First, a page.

The Joke Is on Us

Single-Minded: What are we really trying to say with all these "S--t People Say" videos?


It all started as a joke, says “S–t Black Girls Say” creator Billy Sorrells. But 3 million views and countless copycats later, the actor-comedian thinks that things aren’t so funny anymore.

On Dec. 12, Canadian comic Graydon Sheppard debuted his “S–t Girls Say” series on YouTube, based on his popular Twitter feed of the same name. My favorite tweet? “I was mortified.”

In the video Sheppard, dressed in drag and a long, auburn wig, cycles through familiar stereotypes about women, from their forgetfulness (“Did I lock my door?”) to their passive-aggressiveness (“Could you not do that, please?”).

In just one month’s time, Sheppard’s first episode (there are now three) has been viewed nearly 10 million times on YouTube. Actress Juliette Lewis (Natural Born Killers) even gets in on the fun in two episodes.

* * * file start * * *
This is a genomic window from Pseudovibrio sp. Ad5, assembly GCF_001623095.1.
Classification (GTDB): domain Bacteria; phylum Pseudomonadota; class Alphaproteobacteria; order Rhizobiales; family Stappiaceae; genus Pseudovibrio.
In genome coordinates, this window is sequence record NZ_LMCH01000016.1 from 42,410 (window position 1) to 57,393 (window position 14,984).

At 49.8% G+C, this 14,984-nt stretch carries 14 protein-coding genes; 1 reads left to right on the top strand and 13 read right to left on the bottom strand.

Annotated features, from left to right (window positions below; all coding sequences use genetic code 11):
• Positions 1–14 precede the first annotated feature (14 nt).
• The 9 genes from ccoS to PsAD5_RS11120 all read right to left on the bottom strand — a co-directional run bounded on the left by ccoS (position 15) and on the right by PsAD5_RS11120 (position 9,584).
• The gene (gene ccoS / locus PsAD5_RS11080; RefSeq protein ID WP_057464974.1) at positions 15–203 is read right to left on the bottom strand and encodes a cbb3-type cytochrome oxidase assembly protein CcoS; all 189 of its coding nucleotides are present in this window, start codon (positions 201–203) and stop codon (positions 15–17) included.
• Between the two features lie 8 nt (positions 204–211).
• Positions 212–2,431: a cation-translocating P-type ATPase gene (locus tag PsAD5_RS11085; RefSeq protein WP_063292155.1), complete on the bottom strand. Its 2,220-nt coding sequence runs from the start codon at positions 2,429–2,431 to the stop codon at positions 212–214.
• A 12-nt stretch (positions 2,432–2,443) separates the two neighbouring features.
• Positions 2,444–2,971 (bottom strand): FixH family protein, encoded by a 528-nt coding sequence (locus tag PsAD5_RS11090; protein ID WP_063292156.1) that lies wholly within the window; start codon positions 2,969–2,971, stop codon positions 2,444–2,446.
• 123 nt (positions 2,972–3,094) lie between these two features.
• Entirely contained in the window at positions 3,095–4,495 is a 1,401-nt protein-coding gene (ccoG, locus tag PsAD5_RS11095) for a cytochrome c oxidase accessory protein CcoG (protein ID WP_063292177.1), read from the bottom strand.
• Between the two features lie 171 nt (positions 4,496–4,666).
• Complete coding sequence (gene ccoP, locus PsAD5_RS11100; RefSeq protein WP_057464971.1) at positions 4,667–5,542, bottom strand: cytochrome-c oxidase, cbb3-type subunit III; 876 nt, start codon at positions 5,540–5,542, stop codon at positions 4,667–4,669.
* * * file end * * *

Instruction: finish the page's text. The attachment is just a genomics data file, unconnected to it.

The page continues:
Then came Sorrells, who, like Sheppard, wanted to make people laugh. Sorrells’ video, “S–t Black Girls Say,” pays homage to the original — poking fun at stereotypes that are funny because there is some truth buried beneath the punch line. What black woman hasn’t, upon reading an annoying email, shouted to the universe, “DUH-lete!”

“It’s not meant to be derogatory,” said Sorrells in a phone interview with The Root. “It’s just comedy.”

Sorrells and a small production team put together “S–t Black Girls Say” in less than 48 hours; the video now has nearly 3.5 million views. Sorrells was quick to point out, however, that this isn’t his shtick, so to speak. “I’m an actor and a thespian first,” as he explained it.

Whereas Sheppard continues to crank out “S–t Girls Say” episodes that feature him as the ditzy “any girl” about town spouting silly female-speak, Sorrells said he’s done with the “genre.”

“We can’t spend all of our time talking about the ‘black and white’ thing,” said Sorrells in a nod to another iteration of the “___ says” field, Franchesca Ramsey’s “S–t White Girls Say to Black Girls.”

Ramsey’s video didn’t just strike some nerves; it demolished them, digging out oft-talked-about — though rarely publicly — micro aggressions. On their own, those tiny pinches of ignorance might not “seem racist,” but taken cumulatively, they can add up to being fed up.